I may disagree with most of what Germaine Greer says, but that is exactly the reason that I would love to hear her speak. Engaging with thinkers you disagree with, and having your own ideas challenged in the process, is at the core of a university education. Spending your student days wrapped in the cotton wool of agreeable ideas might lead to a safe and comfortable journey through your university degree, but it won’t be an intellectually engaging or rewarding one.


Ai Weiwei vs Lego


In the Drum this week I tackle the stir created by Lego’s decision not to fill an order from the Chinese dissident artist Ai Weiwei on the grounds that they do not authorise “political” art. It’s a fascinating clash: between a company with an anti-political founding myth finding itself smack bang in the middle of the uncomfortable and often unhappy relationship between geopolitical power and business:

Lego is not a company well-geared for political controversy. At first glance their policy on controversial uses of their product is sound and clear. No politics, no religion, no military. Chinese democracy activists won’t get Lego’s approval, but then nor will Klu Klux Klan members. Lego wants to remain above the grubby material concerns of politics.

Such anti-political neutrality is obviously impossible. Whether they like it or not, Lego is a player in the cultural life of the human species, and in a way that any of Mattel and Hasbro’s competing brands are not. Lego profits handsomely from that status. Perhaps a truer form of political neutrality would mean paying no attention to the ultimate use of bulk Lego sales.

I suspect the refusal to fill Ai’s order is more a case of mindless adherence to their no-politics policy rather than a sop to the Chinese state. But if it is the latter, with this controversy they’ve found themselves in the invidious position shared by firms around the world who want to service markets in unfree countries like China.

Read the whole thing here.


Rigorous debate no longer accepted practice universities

If the recent Bjorn Lomborg saga has proven anything, it’s that the standard of debate in Australian universities is in a dire state.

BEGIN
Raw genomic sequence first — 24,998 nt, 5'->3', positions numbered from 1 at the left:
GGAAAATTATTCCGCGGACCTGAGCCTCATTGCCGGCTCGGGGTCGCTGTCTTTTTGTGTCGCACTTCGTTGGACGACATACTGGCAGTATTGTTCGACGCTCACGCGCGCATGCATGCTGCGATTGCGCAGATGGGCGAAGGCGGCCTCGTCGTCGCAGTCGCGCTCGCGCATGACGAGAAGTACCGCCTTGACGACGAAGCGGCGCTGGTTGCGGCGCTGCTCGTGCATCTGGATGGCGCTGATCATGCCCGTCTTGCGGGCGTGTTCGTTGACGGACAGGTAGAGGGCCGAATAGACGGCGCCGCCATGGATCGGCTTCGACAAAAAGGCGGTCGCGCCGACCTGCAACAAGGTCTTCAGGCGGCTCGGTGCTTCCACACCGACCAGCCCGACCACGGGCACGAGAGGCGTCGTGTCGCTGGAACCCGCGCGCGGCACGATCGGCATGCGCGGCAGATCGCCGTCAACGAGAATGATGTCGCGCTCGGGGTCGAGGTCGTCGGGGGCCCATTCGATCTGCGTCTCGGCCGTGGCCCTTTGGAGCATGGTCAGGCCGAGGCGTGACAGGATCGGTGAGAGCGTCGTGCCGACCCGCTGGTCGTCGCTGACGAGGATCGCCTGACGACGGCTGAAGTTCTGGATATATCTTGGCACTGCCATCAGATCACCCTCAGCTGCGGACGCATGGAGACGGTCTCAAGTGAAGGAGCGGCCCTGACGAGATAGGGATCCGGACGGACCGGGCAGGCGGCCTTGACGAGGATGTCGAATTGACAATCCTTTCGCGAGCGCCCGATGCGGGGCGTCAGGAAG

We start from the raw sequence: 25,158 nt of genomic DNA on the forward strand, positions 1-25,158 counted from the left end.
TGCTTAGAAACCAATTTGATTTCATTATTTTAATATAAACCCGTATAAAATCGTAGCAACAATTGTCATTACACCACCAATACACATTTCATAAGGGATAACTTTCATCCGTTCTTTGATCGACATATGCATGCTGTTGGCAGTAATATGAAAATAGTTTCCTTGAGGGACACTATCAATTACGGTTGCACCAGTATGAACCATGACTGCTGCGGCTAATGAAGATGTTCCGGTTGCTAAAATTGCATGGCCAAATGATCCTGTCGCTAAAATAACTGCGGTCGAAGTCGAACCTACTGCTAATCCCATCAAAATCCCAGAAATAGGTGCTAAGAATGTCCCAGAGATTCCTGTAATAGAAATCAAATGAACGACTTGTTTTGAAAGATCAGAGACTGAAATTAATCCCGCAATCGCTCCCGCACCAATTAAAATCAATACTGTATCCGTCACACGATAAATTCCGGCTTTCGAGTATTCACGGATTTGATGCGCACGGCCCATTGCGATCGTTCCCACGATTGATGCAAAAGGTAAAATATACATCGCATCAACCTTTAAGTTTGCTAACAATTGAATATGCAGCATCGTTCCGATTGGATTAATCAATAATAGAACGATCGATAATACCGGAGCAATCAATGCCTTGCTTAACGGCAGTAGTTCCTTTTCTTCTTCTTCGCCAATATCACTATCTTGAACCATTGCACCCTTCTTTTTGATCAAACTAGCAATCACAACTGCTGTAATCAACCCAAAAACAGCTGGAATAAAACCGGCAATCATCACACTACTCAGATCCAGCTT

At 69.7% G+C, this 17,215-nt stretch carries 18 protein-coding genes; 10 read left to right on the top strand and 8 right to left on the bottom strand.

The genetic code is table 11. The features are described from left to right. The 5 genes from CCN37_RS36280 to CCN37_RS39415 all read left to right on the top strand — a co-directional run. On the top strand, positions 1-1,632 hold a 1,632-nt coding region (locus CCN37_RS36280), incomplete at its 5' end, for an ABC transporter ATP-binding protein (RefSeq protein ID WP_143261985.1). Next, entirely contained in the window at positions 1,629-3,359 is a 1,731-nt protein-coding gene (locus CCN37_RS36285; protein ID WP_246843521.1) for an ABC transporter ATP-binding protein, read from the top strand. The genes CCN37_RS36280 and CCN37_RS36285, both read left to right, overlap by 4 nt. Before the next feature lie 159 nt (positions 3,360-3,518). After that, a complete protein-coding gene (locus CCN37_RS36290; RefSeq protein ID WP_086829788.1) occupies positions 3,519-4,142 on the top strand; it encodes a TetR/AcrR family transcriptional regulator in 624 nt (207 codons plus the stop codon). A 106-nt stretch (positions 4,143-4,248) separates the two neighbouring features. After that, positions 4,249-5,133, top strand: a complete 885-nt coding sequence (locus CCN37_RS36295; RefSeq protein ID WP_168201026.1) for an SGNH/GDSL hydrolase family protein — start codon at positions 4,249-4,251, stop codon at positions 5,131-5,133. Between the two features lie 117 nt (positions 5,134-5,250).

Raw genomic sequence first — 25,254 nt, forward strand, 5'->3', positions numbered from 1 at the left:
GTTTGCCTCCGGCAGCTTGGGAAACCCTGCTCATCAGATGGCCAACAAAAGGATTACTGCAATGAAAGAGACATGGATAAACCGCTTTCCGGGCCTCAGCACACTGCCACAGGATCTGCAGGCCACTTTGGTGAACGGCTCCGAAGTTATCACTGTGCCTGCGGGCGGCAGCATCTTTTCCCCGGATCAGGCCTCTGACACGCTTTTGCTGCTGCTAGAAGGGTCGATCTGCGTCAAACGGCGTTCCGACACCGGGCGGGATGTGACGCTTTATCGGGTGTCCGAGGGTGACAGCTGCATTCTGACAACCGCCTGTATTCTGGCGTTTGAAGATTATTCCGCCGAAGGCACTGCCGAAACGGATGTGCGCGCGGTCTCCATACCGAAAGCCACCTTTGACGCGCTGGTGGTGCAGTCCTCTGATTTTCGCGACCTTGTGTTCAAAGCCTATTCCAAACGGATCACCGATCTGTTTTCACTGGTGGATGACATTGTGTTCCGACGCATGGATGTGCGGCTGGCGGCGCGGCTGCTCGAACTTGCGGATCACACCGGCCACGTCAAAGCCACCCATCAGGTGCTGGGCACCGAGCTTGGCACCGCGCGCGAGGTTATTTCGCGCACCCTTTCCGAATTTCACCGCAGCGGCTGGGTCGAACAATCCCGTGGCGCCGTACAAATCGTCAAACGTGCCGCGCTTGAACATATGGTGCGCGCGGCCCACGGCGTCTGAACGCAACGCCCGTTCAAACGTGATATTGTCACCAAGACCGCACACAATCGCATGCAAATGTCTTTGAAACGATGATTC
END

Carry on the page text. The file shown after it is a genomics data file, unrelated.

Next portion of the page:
Leighton McDonald-Stuart, editor of On Dit magazine at the University of Adelaide, had a great article in The Advertiser yesterday, on the deterioration of academic freedom at Australian universities:

How do we expect our society to advance when new ideas cannot be discussed because of an unwillingness by some precious, self-centred students?

These same students also want to limit free expression by mandating the use of “trigger warnings”, as well as censoring books they find uncomfortable or challenging. A “trigger warning” is a device that has emerged in the past two decades that seeks to warn a reader where a post traumatic reaction may be induced based on the content.

This has gone from warning of a discussion about rape to now including things such as “how many calories are in a food item” and “drunk driving”. The discussion of these things doesn’t actually harm anyone, it’s just that students now demand to live in a cotton-wrapped world.

Great works such as The Great Gatsby, Metamorphoses and Mrs Dalloway have been banned from university reading lists simply because some self-absorbed students find the content emotionally challenging and upsetting.

Seemingly anything that infringes on a student’s apparent “right” to feel comfortable is cast out and banned from campus (including Mexican themed parties).

Further, the attitudes of the ever-increasing number of “social justice warriors” towards those who they disagree with is creating an environment that is not conducive to the exercise of speech, of free thought, and of debate.

Continue reading here.


Albrechtsen urges free speech reform


Janet Albrechtsen

Columnist at The Australian and IPA board member Janet Albrechtsen has a must-read piece today:

It’s good to hear the Prime Minister has great faith in the Australian people. He is right to say we are able to conduct a civil debate about same-sex marriage.

The wisdom of Australians doesn’t end there, of course. Which is why Malcolm Turnbull should also start a conversation about the proper limits of free speech in this country.

The PM has been quick to reopen the economic debate too. Good for him that he is keen to put his mark on the new government as a reformer capable of conversing honestly with Australians, negotiating with the mixed bag of independents and even extracting a dose of bipartisanship from Labor.

Now it’s time for Turnbull to take a confident step into the cultural arena. Whereas Tony Abbott disappointed many Australians, especially the Liberal base, by dumping an election promise to reform section 18C of the Racial Discrimination Act on the premise that it was causing division within the Muslim community, Turnbull can score an important, long overdue win for freedom.